By Amanda Witherell
The Board of Supervisors voted unanimously against Mayor Gavin Newsom’s proposal to retrofit Mirant Potrero power plant at their Nov. 25 meeting.
Everyone’s been calling this political theatre, as the legislation was originally tabled, then dragged off the table at the last moment by Sup. Aaron Peskin. At the Board’s Nov. 18 meeting Peskin and Sup. Sean Elsbernd rattled sabers over whether or not tabling equaled death to the legislation and all it contains. The supervisors agreed with Peskin to take it off the table and vote it down properly, in a 7-4 vote (sans Elsbernd, Carmen Chu, Michela Alioto-Pier, and Chris Daly, who, in an aside to the press box, said he voted ‘no’ on everything related to the power plant. “If I keep voting ‘no’ there will be no power plant.”)
Anyway, the big, bad ‘no’ vote happened yesterday. But that doesn’t mean the issue is dead as the Mayor will still need board approval for a contract or any kind of deal with Mirant.
The other political undercurrent is the mayor’s introducing of the legislation in the first place. If you read the actual language [PDF], it would have given him, his staff, and the SFPUC sole authority to negotiate a retrofit with Mirant. If it had passed it would have essentially given the mayor pre-approval for what ever crackpot plan they come.
And, as Peskin and Maxwell uncovered in committee hearings on the issue, retrofitting Mirant is pretty crackpot. It’s something that’s never been done to any similar power plant and may actually be technologically impossible.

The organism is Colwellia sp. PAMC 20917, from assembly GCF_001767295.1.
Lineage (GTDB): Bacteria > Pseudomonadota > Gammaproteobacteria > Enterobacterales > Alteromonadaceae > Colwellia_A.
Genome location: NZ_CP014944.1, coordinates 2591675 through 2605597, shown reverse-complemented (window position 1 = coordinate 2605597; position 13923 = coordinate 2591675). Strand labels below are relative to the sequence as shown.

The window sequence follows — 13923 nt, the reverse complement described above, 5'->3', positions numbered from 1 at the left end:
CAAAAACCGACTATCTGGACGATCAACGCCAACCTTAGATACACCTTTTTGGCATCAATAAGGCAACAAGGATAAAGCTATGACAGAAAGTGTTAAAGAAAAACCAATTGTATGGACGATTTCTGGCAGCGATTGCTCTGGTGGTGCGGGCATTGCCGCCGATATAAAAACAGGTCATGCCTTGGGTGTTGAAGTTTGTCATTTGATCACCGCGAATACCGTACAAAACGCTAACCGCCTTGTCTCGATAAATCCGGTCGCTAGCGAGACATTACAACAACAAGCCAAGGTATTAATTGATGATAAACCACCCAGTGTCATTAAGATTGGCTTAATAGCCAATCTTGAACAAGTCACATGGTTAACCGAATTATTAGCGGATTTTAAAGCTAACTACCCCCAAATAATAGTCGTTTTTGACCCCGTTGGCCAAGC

So. they moved the Mayor’s legislation forward in order to forcefully kill it. It was Alioto-Pier who called for tabling it. The board went along with the idea, thinking that tabling is effectively killing legislation. but, as Maxwell said yesterday at the hearing, “Originally on this item, I asked for a no vote. Sup. Alioto-Pier asked for a table, and it was tabled. This is just an assurance that no is no. This is not about the Mayor. I’m voting no on this issue, not the Mayor.”
The other day I spoke with Elsbernd about a different issue, but he mentioned the tabling thing and told me, “You can only pull it off the table the week after it’s been tabled.”
Mary Red, clerk for the Rules Committee, told me this is true, but also said tabled legislation can be brought back for up to 12 months — but if more than a week lapses after the tabling, then it has to go back to committee and all the way through the legislative process again.
This is really a minor legislative distinction and its very likely we’ll see a new proposal to retrofit Mirant at some point, but there is a certain kind of message that gets out there when a piece of controversial legislation gets voted down unanimously. For example, the SF Chronicle headline on the story reads, “S.F. supervisors kill mayor’s power plant plan.”
Sounds like a done deal, right?